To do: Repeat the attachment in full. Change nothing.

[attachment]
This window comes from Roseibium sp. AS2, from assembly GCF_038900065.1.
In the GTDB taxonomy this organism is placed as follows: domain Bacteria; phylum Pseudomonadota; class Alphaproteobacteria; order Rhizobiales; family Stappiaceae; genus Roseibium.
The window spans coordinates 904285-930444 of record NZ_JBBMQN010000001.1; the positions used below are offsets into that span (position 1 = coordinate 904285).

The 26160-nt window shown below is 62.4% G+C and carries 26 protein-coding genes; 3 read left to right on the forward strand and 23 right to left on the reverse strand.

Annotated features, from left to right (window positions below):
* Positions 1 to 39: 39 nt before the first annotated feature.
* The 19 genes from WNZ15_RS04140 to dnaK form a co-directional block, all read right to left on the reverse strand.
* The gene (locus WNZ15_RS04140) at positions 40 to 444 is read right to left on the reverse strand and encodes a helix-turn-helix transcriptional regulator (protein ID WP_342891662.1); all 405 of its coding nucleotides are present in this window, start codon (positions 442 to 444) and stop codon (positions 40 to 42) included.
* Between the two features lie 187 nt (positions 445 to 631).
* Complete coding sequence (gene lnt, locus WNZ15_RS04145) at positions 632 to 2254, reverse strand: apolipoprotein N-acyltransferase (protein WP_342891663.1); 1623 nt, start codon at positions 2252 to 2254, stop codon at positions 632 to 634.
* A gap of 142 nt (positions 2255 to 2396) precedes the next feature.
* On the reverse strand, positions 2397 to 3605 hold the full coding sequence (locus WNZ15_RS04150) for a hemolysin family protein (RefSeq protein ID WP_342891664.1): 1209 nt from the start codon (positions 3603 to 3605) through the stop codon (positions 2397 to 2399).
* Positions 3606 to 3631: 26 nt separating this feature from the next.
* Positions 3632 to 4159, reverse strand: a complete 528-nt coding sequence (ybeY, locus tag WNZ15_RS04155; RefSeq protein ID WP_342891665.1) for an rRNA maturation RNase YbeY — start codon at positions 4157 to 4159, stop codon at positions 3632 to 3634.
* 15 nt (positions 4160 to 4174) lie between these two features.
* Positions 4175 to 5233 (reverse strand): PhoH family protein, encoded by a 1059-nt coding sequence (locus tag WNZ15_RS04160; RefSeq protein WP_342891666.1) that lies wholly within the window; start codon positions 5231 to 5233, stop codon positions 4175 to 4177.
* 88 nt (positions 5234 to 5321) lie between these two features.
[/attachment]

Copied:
This window comes from Roseibium sp. AS2, from assembly GCF_038900065.1.
In the GTDB taxonomy this organism is placed as follows: domain Bacteria; phylum Pseudomonadota; class Alphaproteobacteria; order Rhizobiales; family Stappiaceae; genus Roseibium.
The window spans coordinates 904285-930444 of record NZ_JBBMQN010000001.1; the positions used below are offsets into that span (position 1 = coordinate 904285).

The 26160-nt window shown below is 62.4% G+C and carries 26 protein-coding genes; 3 read left to right on the forward strand and 23 right to left on the reverse strand.

Annotated features, from left to right (window positions below):
* Positions 1 to 39: 39 nt before the first annotated feature.
* The 19 genes from WNZ15_RS04140 to dnaK form a co-directional block, all read right to left on the reverse strand.
* The gene (locus WNZ15_RS04140) at positions 40 to 444 is read right to left on the reverse strand and encodes a helix-turn-helix transcriptional regulator (protein ID WP_342891662.1); all 405 of its coding nucleotides are present in this window, start codon (positions 442 to 444) and stop codon (positions 40 to 42) included.
* Between the two features lie 187 nt (positions 445 to 631).
* Complete coding sequence (gene lnt, locus WNZ15_RS04145) at positions 632 to 2254, reverse strand: apolipoprotein N-acyltransferase (protein WP_342891663.1); 1623 nt, start codon at positions 2252 to 2254, stop codon at positions 632 to 634.
* A gap of 142 nt (positions 2255 to 2396) precedes the next feature.
* On the reverse strand, positions 2397 to 3605 hold the full coding sequence (locus WNZ15_RS04150) for a hemolysin family protein (RefSeq protein ID WP_342891664.1): 1209 nt from the start codon (positions 3603 to 3605) through the stop codon (positions 2397 to 2399).
* Positions 3606 to 3631: 26 nt separating this feature from the next.
* Positions 3632 to 4159, reverse strand: a complete 528-nt coding sequence (ybeY, locus tag WNZ15_RS04155; RefSeq protein ID WP_342891665.1) for an rRNA maturation RNase YbeY — start codon at positions 4157 to 4159, stop codon at positions 3632 to 3634.
* 15 nt (positions 4160 to 4174) lie between these two features.
* Positions 4175 to 5233 (reverse strand): PhoH family protein, encoded by a 1059-nt coding sequence (locus tag WNZ15_RS04160; RefSeq protein WP_342891666.1) that lies wholly within the window; start codon positions 5231 to 5233, stop codon positions 4175 to 4177.
* 88 nt (positions 5234 to 5321) lie between these two features.